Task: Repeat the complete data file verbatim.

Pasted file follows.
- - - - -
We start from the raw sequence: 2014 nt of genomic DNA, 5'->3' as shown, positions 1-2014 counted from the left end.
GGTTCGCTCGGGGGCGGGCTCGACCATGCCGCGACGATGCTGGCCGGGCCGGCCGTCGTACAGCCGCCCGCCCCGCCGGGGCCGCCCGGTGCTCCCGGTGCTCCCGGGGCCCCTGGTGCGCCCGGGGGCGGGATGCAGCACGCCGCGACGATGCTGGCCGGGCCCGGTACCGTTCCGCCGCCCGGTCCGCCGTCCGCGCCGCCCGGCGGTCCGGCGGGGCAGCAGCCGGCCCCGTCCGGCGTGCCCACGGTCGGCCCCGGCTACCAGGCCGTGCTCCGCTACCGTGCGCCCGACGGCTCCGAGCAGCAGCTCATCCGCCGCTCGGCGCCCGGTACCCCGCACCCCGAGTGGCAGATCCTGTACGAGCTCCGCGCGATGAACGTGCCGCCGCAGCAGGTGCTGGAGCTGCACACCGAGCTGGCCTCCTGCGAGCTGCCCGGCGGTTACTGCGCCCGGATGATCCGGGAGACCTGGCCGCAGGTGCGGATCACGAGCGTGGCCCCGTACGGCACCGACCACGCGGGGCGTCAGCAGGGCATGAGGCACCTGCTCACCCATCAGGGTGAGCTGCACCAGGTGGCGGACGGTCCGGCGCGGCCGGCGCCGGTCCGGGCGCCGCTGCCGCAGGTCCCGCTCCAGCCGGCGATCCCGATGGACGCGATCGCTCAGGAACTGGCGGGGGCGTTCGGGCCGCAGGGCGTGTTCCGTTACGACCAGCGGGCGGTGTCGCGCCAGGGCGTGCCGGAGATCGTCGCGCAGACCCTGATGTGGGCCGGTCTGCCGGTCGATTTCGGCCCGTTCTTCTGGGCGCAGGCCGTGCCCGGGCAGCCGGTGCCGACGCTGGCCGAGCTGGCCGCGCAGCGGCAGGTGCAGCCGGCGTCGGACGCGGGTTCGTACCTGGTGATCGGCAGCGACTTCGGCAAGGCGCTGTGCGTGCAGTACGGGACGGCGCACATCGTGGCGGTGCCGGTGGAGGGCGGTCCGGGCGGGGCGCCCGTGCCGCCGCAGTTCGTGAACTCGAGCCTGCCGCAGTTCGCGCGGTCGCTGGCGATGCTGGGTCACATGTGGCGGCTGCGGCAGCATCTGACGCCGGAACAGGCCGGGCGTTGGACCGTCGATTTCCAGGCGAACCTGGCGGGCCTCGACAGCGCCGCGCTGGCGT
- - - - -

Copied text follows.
We start from the raw sequence: 2014 nt of genomic DNA, 5'->3' as shown, positions 1-2014 counted from the left end.
GGTTCGCTCGGGGGCGGGCTCGACCATGCCGCGACGATGCTGGCCGGGCCGGCCGTCGTACAGCCGCCCGCCCCGCCGGGGCCGCCCGGTGCTCCCGGTGCTCCCGGGGCCCCTGGTGCGCCCGGGGGCGGGATGCAGCACGCCGCGACGATGCTGGCCGGGCCCGGTACCGTTCCGCCGCCCGGTCCGCCGTCCGCGCCGCCCGGCGGTCCGGCGGGGCAGCAGCCGGCCCCGTCCGGCGTGCCCACGGTCGGCCCCGGCTACCAGGCCGTGCTCCGCTACCGTGCGCCCGACGGCTCCGAGCAGCAGCTCATCCGCCGCTCGGCGCCCGGTACCCCGCACCCCGAGTGGCAGATCCTGTACGAGCTCCGCGCGATGAACGTGCCGCCGCAGCAGGTGCTGGAGCTGCACACCGAGCTGGCCTCCTGCGAGCTGCCCGGCGGTTACTGCGCCCGGATGATCCGGGAGACCTGGCCGCAGGTGCGGATCACGAGCGTGGCCCCGTACGGCACCGACCACGCGGGGCGTCAGCAGGGCATGAGGCACCTGCTCACCCATCAGGGTGAGCTGCACCAGGTGGCGGACGGTCCGGCGCGGCCGGCGCCGGTCCGGGCGCCGCTGCCGCAGGTCCCGCTCCAGCCGGCGATCCCGATGGACGCGATCGCTCAGGAACTGGCGGGGGCGTTCGGGCCGCAGGGCGTGTTCCGTTACGACCAGCGGGCGGTGTCGCGCCAGGGCGTGCCGGAGATCGTCGCGCAGACCCTGATGTGGGCCGGTCTGCCGGTCGATTTCGGCCCGTTCTTCTGGGCGCAGGCCGTGCCCGGGCAGCCGGTGCCGACGCTGGCCGAGCTGGCCGCGCAGCGGCAGGTGCAGCCGGCGTCGGACGCGGGTTCGTACCTGGTGATCGGCAGCGACTTCGGCAAGGCGCTGTGCGTGCAGTACGGGACGGCGCACATCGTGGCGGTGCCGGTGGAGGGCGGTCCGGGCGGGGCGCCCGTGCCGCCGCAGTTCGTGAACTCGAGCCTGCCGCAGTTCGCGCGGTCGCTGGCGATGCTGGGTCACATGTGGCGGCTGCGGCAGCATCTGACGCCGGAACAGGCCGGGCGTTGGACCGTCGATTTCCAGGCGAACCTGGCGGGCCTCGACAGCGCCGCGCTGGCGT